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How to Drink Like Your Grandfather

How to Drink Like Your Grandfather

If you’re into the experimental cocktail scene, no one’s going to stop you. Go ahead and drink your Ron Swanson disapproved drinks. But when we’re bartending or patronizing a cocktail bar, we want the tried and true recipes. The Manhattans, Old Fashioneds, and Sazeracs (none of which will appear on this list, because they’re the ones everyone already knows). We want the stuff our grandfathers were drinking.

Gin Rickey

Gin is on the cusp of having a moment similar to bourbon and we’re confident that the Gin Rickey is going to be helping drive it. It’s old, it’s straightforward, it’s delicious, which are the three hallmarks of a successful cocktail. The drink is named for Colonel Joe Rickey, the man who popularized the Gin Rickey in the first place. He’s the one who put the recipe together and had his bartender at the Shoomaker in Washington D.C. (which he owned) mix it up, though it’s highly likely the first Rickey was made with the colonel’s own rye whiskey, not the stereotypical gin. And given our enthusiasm for rye whiskey, we’ll be drinking both fairly consistently. Recipe

Lynchburg Lemonade

For most of our cocktail recommendations, we usually say you can switch out liquor types to suit your own tastes, but, at least the first time you make a Lynchburg Lemonade, you have to do it with Jack Daniel’s. It’s more respectful to the history of the drink, considering this is a recipe made especially to show off the strengths of the whiskey. Though, if one story is to be believed, the Lynchburg Lemonade is fairly young, only coming about in 1980. Jack Daniel also abused the guy who invented it, pretty much stealing a successful cocktail from its inventor and never giving him any kind of compensation. Not even a Thank You note. So maybe, if you’re going to mix one of these up, do it in the name of inventor Tony Mason, not Jack Daniel. And steal the whiskey if you can. It only seems fair. Recipe


This entry gets you two recipes, as you can’t talk about the Sidecar without at least mentioning the Brandy Crusta. The Brandy Crusta was first mixed in 1862, or around then, but definitely in New Orleans. It’s a relic from when the word “cocktail” had a set definition, where a drink couldn’t be considered a cocktail unless it followed the strict “spirits, water, sugar, bitters” recipe. Kind of like how Germans can’t call something beer if it deviates from the barley, water, hops standard. People drank the Brandy Crusta for nearly a hundred years, until 1948, when David Embury’s book cut the recipe down to the bones and created the Sidecar. Recipe


The Aviation used to have an almost legendary status in bars, mostly because its ingredients were so difficult to find. Today, you could probably find maraschino liqueur and creme de violette in most well-stocked cocktail bars, but in 1930, when the Aviation was invented, these were two exceedingly rare liqueurs. The drink enjoyed a resurgence in the early aughts, but it’s fallen off again, as people can’t seem to agree whether or not this drink tastes good. Some industry professionals are calling for Last Rites on this one, where other people love how it showcases the versatility of gin. It’s almost as if there isn’t an objective answer and you have to find out for yourself. Recipe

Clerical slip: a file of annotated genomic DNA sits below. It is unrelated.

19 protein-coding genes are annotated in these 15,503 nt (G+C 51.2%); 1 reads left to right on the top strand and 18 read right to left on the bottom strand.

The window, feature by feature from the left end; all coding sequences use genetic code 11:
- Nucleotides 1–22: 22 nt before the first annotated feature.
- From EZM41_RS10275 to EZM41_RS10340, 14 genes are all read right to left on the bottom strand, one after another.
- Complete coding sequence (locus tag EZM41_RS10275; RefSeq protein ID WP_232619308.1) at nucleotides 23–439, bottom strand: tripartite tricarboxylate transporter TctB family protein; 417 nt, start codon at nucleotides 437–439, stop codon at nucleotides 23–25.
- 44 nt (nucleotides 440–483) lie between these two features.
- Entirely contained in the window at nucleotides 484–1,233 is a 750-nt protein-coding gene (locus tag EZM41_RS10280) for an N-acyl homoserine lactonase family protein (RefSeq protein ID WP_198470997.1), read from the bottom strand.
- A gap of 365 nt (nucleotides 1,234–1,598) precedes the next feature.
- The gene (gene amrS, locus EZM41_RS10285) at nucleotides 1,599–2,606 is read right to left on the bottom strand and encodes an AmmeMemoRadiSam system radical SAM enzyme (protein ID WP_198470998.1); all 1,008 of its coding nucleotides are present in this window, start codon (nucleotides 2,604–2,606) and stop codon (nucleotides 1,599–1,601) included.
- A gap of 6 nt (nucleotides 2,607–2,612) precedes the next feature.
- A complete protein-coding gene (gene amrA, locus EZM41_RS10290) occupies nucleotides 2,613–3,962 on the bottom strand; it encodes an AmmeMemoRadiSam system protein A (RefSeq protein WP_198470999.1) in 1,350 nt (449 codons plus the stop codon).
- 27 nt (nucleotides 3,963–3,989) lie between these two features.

Tom Collins

Tom Collins is not a real person, which, surprisingly, was always the point of bringing up Tom Collins. Apparently this cocktail is named after The Great Tom Collins Hoax of 1874, when people would say a guy named Tom Collins had been bad mouthing someone, at which point the offended would go off looking to confront the fictional offender. From there, a bartender made a drink named for the hoax as a marketing gimmick, and now we’ve had nearly a hundred and fifty years of a delicious gin cocktail. All because people thought it was hilarious to make their friends fight fictional people. Recipe

White Russian

Of everything on this list, this is the one you’ve definitely heard of thanks to how many of you have watched The Big Lebowski. We’d go so far as to say you’ve already gotten drunk on these during a Lebowski marathon, which is also when the idea that the Coen brothers invented this drink got stuck in your head. While that’s a much better story, in reality, the White Russian came about when someone dropped some cream into a Black Russian, a cocktail enjoyed since the late 1940s. You could make an argument that the drink is named for the White faction of the Russian Revolution, but it’s far more likely that someone decided a white drink with vodka in it shouldn’t be thought about too hard. Recipe

Whiskey Smash

The earliest mention of the whiskey smash in a form we’d recognize is 1888, when Harry Johnson put together a few recipes to show off the drinking tradition of the American South. Which it totally does, seeing as how a smash is a modified julep and the julep is the quintessential drink below the Mason-Dixon. In fact, we’d say most people are thinking of a whiskey smash when they talk about the traditional mint julep. We know we’ve made the mistake more than once. Recipe


The Gimlet was first mixed on British ships in the 19th century, most likely by Sir Thomas Desmond Gimlette. If you remember your grade school history about preventing scurvy, you can add a more adult twist on it. Turns out they didn’t just chow down on lemon and lime wedges. Sometimes they got drunk on their medicine. The Gimlet became so widespread, we get two different cultural mainstays from it. The first is “grog,” as a simple way to describe an alcoholic mix. The second is “Limeys,” the vaguely pejorative way to talk about the British. Apparently British sailors really enjoyed the Gimlet. Recipe

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